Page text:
With three of their top six defenseman sidelined for Sunday's game in Kennewick, Seattle played with five d-man who are still considered rookies by WHL standards: Jeremy Hanzel, Kevin Korchinski, Leon Okonkwo Prada, Sawyer Mynio and Tsaksumis. The veteran of the group was 19-year-old Chase Lacombe, Prior to this season Lacombe had just 60 games, less than a full season, of WHL experience under his belt.  Heck throw in Mittelsteadt, who is a defenseman by trade but was playing forward, and the T-birds had six rookie defensemen in the lineup.

Even if you discount Hanzel and Korchinski because they played 23-games last spring, and Okonkwo Prada because he's older, there were still three young d-men in the lineup with a combined 62 games of WHL experience between them and 43 of those games belonged to one player.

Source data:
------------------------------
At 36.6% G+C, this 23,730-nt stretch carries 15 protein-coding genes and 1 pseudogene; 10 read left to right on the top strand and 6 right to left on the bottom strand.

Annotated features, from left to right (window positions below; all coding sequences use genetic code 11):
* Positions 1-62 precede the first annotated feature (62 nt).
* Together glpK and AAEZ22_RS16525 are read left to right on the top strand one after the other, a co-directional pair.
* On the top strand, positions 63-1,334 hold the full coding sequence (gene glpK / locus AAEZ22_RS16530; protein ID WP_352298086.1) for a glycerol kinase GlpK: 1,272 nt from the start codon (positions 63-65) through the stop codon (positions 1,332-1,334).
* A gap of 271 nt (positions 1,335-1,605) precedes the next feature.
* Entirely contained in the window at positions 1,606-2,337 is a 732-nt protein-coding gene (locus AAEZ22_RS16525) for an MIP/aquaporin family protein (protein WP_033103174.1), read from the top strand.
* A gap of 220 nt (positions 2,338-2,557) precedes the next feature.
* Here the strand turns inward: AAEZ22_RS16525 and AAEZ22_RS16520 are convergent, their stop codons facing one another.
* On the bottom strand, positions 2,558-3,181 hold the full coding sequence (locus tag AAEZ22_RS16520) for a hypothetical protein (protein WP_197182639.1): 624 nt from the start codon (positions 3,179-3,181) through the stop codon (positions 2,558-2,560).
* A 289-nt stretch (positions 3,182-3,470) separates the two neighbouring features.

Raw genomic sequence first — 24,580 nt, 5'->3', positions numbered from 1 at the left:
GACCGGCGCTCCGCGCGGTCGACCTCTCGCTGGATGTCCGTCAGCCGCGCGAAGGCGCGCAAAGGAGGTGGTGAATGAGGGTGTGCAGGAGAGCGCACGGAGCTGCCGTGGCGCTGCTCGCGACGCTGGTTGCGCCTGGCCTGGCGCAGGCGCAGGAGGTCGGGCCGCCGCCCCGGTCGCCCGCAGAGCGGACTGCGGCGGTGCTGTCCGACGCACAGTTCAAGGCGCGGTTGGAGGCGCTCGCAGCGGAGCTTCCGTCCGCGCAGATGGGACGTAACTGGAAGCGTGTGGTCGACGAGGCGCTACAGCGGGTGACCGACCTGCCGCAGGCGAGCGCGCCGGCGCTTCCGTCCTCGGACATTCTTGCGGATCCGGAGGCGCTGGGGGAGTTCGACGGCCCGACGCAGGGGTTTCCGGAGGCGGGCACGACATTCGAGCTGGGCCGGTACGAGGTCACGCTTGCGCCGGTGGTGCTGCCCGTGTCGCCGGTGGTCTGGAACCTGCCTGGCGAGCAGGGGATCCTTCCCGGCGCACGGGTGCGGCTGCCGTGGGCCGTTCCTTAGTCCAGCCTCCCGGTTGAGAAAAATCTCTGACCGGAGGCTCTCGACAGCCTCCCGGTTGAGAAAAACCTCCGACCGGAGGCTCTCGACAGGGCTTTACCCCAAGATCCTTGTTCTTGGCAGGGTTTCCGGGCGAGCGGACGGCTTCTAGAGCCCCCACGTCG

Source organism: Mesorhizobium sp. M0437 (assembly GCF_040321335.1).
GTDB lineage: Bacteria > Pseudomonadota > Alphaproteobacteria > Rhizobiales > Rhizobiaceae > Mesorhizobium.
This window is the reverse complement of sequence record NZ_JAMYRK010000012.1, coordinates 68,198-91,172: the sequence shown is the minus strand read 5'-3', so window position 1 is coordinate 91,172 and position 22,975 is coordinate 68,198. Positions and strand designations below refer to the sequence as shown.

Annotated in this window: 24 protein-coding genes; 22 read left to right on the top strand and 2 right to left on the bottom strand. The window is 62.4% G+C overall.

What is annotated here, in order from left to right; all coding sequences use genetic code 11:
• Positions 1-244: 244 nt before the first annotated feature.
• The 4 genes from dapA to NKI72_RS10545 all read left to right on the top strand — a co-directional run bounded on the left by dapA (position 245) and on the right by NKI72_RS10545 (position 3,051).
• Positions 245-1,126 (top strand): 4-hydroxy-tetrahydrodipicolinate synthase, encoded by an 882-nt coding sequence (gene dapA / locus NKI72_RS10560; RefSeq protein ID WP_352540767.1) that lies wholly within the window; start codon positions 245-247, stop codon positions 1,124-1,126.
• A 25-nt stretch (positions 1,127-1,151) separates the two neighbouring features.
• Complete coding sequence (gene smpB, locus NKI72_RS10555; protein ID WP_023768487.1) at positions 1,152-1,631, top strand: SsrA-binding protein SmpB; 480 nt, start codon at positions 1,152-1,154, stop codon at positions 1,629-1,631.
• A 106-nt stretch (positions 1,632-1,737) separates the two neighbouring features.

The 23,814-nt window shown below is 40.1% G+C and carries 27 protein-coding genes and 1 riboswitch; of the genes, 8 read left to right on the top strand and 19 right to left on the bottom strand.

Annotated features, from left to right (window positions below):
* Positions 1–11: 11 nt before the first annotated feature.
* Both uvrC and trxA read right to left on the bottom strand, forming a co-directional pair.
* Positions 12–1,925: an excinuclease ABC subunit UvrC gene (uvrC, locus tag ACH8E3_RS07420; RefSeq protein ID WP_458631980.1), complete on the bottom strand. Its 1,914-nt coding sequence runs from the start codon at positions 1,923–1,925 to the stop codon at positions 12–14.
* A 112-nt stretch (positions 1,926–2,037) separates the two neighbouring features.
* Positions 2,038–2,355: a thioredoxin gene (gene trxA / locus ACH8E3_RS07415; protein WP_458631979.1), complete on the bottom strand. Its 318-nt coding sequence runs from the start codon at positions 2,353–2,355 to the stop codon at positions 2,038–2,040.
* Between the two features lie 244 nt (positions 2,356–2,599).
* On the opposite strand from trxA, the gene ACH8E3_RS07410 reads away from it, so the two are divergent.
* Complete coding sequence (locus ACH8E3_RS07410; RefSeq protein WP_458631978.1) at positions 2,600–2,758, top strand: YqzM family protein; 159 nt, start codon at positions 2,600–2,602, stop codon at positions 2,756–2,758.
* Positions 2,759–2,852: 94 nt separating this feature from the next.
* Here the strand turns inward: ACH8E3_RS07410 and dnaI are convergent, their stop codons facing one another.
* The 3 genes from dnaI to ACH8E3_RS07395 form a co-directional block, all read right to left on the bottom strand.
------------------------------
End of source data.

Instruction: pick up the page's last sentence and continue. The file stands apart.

So, let's just concentrate on those six, true, 16-year-old, 2005 born rookies and what they did this weekend, with Seattle once again missing so many veteran regulars.  Combined they contributed five points (2g, 3a), a game winning goal, two first WHL career goals, a plus-6 rating and were 1-0 in net with a 2.00 GAA and .939 save percentage. Shorthanded, trying to stay in the chase for third place in the Western Conference, Seattle needed those six players to be solid, if not good, and they were.  

Getting Tyrel Bauer back for the final two and a half weeks of the regular season is a huge bonus.  Players who normally suffer the type of injury he did are usually given a five-to-six-month timeline for recovery.  Under that scenario, Bauer's season should have been over. That just didn't sit well with the captain.  He was determined to make it back and he did it in three and a half months.  I saw some of the grueling work he put in to make it happen. You have to be laser focused and he was.  For the T-birds it's like getting a big trade deadline acquisition without having to trade away any assets.